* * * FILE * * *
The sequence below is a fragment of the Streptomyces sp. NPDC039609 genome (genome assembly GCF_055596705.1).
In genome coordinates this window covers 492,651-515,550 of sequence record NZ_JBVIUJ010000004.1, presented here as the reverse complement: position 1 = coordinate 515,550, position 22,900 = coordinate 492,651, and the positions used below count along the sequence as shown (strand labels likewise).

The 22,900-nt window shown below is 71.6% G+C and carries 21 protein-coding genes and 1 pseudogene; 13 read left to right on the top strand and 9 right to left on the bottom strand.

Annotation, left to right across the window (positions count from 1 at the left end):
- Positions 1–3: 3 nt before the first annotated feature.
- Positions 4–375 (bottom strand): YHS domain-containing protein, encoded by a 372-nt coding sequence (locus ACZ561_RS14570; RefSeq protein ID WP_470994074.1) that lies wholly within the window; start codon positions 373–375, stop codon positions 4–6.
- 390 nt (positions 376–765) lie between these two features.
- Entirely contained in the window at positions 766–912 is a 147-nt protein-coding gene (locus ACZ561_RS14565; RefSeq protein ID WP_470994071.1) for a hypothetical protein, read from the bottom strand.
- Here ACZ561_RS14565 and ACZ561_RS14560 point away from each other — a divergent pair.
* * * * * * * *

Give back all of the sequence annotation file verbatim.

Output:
The sequence below is a fragment of the Streptomyces sp. NPDC039609 genome (genome assembly GCF_055596705.1).
In genome coordinates this window covers 492,651-515,550 of sequence record NZ_JBVIUJ010000004.1, presented here as the reverse complement: position 1 = coordinate 515,550, position 22,900 = coordinate 492,651, and the positions used below count along the sequence as shown (strand labels likewise).

The 22,900-nt window shown below is 71.6% G+C and carries 21 protein-coding genes and 1 pseudogene; 13 read left to right on the top strand and 9 right to left on the bottom strand.

Annotation, left to right across the window (positions count from 1 at the left end):
- Positions 1–3: 3 nt before the first annotated feature.
- Positions 4–375 (bottom strand): YHS domain-containing protein, encoded by a 372-nt coding sequence (locus ACZ561_RS14570; RefSeq protein ID WP_470994074.1) that lies wholly within the window; start codon positions 373–375, stop codon positions 4–6.
- 390 nt (positions 376–765) lie between these two features.
- Entirely contained in the window at positions 766–912 is a 147-nt protein-coding gene (locus ACZ561_RS14565; RefSeq protein ID WP_470994071.1) for a hypothetical protein, read from the bottom strand.
- Here ACZ561_RS14565 and ACZ561_RS14560 point away from each other — a divergent pair.